Living with atrial fibrillation
Like many cardiac patients, Chris Hillman could point to no particular symptom or reason to be undergoing double bypass surgery and a repair to one of his heart valves. Yet here he was on a January afternoon in a hospital room resembling a spacecraft with tubes and wires everywhere, about to start 2017 with a reconditioned heart.
At sixty-seven years of age, feeling relatively fit, and looking forward to many more years with his wife, Helen, and seven grandchildren, he wondered “is this the afternoon when the lights go out for good? Have I reached life’s final destination?”
One of the couple’s usual bike rides was a precursor to a major life change. “Oh well, Helen beat me, was my only thought when we got to the top of the hill, as I was puffing like a racehorse.” Three days later, during a routine check on arthritis, the doctor took Chris’ pulse and noted an irregular heartbeat. Two cardioversions – a practice that uses electrodes to send shocks to the heart – was unsuccessful in resetting his heart rhythm. Chris was then confirmed as having atrial fibrillation which can lead to blood clots, stroke, heart failure or death.
The ins and outs of the surgery itself were overwhelming but adequately explained, at least from a medical angle. On the other hand, Chris was unprepared for the accompanying emotional reactions including fear, apprehension, and anxiety which worsened over time and post-operation. These emotions were not discussed during the consultation, leaving him unsure if he was uniquely impacted. Should a medical team include someone to offer this level of support and comfort? Is it realistic to expect emotional support? Chris believes that the cardiac patient journey has three clearly defined phases: pre-procedure, procedure and hospitalisation, and post-procedure that includes home care.
It sounds strange to hear Chris say he wants to show that having heart disease can have a massive upside. But he knows what he is talking about. He is determined to ensure that the emotional and psychological difficulties of major surgery become part of the patient’s care pathway. Since his recovery, he has met and interviewed other heart patients, been uplifted by stories of a man who led a previously sedentary lifestyle and who now runs marathons in the Saharan Desert, and himself served as a support and resource for others.
Chris laments the absence of a support system such as “Buddy Beat” that he wants to get up and running with partners, donors and medical experts and has been drawing up a plan for a professional mentoring programme. But he isn’t waiting around until it is fully fledged: he has already been meeting with patients in his community in northern England, who like himself years ago, want to talk with someone who has travelled the same road.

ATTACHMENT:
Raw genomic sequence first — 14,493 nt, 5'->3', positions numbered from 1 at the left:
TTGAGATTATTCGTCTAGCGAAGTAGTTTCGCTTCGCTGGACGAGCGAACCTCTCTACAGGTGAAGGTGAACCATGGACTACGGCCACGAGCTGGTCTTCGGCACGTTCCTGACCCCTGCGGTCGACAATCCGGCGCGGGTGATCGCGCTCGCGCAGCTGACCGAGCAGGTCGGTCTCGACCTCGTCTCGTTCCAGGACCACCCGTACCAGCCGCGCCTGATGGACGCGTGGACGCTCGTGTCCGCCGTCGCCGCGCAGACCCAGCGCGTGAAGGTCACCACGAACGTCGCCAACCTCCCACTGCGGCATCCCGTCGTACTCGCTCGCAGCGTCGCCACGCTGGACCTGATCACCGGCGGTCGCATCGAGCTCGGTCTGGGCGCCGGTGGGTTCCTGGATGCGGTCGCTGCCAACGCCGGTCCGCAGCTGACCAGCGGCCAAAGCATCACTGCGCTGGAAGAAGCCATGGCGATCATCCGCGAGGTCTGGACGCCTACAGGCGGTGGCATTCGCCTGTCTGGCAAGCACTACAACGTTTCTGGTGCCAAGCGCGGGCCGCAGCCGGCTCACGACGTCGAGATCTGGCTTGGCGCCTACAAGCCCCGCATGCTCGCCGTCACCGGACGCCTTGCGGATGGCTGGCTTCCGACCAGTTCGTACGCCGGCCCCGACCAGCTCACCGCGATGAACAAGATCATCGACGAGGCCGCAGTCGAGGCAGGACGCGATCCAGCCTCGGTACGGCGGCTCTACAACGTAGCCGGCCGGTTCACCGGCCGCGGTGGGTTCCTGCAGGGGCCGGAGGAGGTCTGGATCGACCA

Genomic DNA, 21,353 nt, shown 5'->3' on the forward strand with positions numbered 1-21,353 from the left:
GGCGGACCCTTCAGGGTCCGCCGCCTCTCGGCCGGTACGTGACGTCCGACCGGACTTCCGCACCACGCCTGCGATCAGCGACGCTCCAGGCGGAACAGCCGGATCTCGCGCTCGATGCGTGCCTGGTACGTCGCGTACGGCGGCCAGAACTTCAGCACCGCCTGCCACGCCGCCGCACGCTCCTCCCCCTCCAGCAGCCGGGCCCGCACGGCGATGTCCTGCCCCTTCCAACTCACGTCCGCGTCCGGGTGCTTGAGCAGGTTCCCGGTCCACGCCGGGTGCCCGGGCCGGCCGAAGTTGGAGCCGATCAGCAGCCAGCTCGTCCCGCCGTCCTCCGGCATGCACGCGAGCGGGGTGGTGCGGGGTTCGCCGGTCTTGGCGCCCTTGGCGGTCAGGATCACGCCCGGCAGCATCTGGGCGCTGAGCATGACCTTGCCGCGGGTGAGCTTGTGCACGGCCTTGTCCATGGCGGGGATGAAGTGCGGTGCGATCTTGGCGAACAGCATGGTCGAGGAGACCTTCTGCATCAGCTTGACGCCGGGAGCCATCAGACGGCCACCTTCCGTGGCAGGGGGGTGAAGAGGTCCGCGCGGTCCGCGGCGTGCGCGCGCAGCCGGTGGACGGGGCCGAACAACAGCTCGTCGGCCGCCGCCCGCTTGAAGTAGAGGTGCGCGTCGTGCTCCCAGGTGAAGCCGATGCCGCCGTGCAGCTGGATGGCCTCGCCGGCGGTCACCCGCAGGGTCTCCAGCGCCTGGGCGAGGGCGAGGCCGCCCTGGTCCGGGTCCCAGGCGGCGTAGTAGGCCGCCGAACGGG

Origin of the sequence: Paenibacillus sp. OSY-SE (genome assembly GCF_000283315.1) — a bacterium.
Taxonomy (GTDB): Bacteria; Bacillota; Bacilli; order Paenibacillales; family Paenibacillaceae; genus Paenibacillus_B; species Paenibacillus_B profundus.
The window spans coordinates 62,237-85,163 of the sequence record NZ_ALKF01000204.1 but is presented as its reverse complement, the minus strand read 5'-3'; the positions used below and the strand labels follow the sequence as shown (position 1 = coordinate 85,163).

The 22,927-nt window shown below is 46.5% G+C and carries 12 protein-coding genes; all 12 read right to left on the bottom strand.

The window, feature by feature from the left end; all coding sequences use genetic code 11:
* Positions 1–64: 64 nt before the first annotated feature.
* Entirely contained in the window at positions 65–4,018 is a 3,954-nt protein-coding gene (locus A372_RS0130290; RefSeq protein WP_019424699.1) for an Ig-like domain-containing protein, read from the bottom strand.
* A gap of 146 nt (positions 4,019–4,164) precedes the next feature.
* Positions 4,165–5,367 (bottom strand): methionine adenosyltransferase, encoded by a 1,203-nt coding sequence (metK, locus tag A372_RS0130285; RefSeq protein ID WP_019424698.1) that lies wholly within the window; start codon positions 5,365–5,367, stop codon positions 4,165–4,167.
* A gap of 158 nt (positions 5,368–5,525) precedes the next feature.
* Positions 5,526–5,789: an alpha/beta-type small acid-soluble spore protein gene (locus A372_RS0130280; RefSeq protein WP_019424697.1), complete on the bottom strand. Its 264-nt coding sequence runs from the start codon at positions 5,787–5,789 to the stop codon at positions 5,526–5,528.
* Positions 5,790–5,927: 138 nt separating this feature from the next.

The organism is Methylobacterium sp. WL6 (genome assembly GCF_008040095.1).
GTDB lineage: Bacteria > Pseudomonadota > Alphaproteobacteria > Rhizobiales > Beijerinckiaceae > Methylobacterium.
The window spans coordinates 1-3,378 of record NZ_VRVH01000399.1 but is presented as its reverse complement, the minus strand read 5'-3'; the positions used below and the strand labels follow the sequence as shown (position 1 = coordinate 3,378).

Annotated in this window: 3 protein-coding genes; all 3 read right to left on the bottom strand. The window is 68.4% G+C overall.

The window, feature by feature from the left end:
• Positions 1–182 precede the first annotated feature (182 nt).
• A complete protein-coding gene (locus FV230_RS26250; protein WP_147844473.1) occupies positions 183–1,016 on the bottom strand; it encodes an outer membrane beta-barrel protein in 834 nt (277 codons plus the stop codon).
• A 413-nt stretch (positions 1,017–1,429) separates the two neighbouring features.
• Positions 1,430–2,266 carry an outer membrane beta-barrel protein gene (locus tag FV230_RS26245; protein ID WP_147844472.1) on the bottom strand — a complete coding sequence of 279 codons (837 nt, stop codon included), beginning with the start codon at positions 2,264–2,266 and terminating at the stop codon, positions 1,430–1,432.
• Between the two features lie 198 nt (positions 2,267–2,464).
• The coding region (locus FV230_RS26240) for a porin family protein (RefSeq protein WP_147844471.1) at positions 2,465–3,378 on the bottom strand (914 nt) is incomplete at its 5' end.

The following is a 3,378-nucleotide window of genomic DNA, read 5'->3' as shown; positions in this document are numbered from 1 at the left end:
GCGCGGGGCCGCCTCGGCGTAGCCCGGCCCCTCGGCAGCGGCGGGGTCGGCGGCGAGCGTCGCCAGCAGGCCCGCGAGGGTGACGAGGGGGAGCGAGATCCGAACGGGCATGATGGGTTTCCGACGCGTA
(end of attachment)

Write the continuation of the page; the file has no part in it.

“Having someone to share that journey with you who knows what you are experiencing is something I wish was available to me. Having a buddy available 24/7 would be a support mechanism that does not yet exist within the cardiac system. Buddy Beat will improve the patient’s pathway and offer a comforting voice when post-recovery gives way to sadness and worry,” explains Chris.
The first patient to ever to have acquired a two-year access “all areas pass” to a world-class cardiac centre, Chris wrote the book “This Old Heart of Mine – My Inspirational Cardiac Journey.” He is now on a mission to create a central resource that delivers comprehensive information that cannot always be covered in time-limited clinical consultations: honed and vetted content on a virtual hub featuring motivational stories, goal–setting, emotional and psychological support, clinician access, education, a buddy system and all the resources a cardiac patient may wish to access on their life-changing journey.
“The occasional useful websites are available but where are they and how do you locate them is the patient‘s challenge– finding the most credible information, a curated hub instead of Dr. Google and a million search results.”
Cardiovascular disease is the leading cause of death, claiming more than 18 million lives annually. Prevention, treatment and everyone having access to care are vital yet remain elusive in many places.
“I still worry. After all, heart surgery is literally tinkering with your lifeblood and every tweak and murmur makes me extra alert. It also keeps my passion alive to someday make the patient’s journey less traumatic and more promising.
While I am still on this Earth, I want to have some influence in developing a better patient pathway that considers the emotional and psychological weight of a cardiac diagnosis,” Chris says as he continues relentless research and networking with some of the world’s leading care groups.
Chris Hillman is a cardiac patient at the Lancashire Cardiac Centre. Over a 40–year career in management development, he has partnered with many iconic brands in more than 30 locations around the world. He wants to help fellow cardiac patients acquire the best physical and mental outcomes possible from their cardiac journey and is a proud WHF Heart Hero.
Chris would welcome hearing from any interested party about getting involved with the project: [email protected]